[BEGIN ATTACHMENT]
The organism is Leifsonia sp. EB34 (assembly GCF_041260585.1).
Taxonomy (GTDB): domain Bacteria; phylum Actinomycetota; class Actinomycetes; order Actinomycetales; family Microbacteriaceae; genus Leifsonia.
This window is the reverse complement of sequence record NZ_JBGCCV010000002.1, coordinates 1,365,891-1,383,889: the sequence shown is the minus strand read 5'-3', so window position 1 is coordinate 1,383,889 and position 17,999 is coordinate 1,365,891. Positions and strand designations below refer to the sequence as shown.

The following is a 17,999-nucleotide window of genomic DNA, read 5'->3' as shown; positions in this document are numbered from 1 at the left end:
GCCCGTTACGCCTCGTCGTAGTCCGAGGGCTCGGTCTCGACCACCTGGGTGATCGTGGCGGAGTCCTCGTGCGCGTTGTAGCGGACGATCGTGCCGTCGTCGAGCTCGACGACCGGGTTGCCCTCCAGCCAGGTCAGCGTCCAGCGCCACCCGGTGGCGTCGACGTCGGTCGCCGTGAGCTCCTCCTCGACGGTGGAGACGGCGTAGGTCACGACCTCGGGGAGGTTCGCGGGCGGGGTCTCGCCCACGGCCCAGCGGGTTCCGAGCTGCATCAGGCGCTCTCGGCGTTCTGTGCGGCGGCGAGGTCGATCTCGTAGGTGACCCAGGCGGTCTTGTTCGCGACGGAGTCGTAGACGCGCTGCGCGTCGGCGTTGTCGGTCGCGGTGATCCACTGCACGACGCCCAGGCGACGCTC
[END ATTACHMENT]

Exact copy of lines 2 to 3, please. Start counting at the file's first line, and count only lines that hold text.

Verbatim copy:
Taxonomy (GTDB): domain Bacteria; phylum Actinomycetota; class Actinomycetes; order Actinomycetales; family Microbacteriaceae; genus Leifsonia.
This window is the reverse complement of sequence record NZ_JBGCCV010000002.1, coordinates 1,365,891-1,383,889: the sequence shown is the minus strand read 5'-3', so window position 1 is coordinate 1,383,889 and position 17,999 is coordinate 1,365,891. Positions and strand designations below refer to the sequence as shown.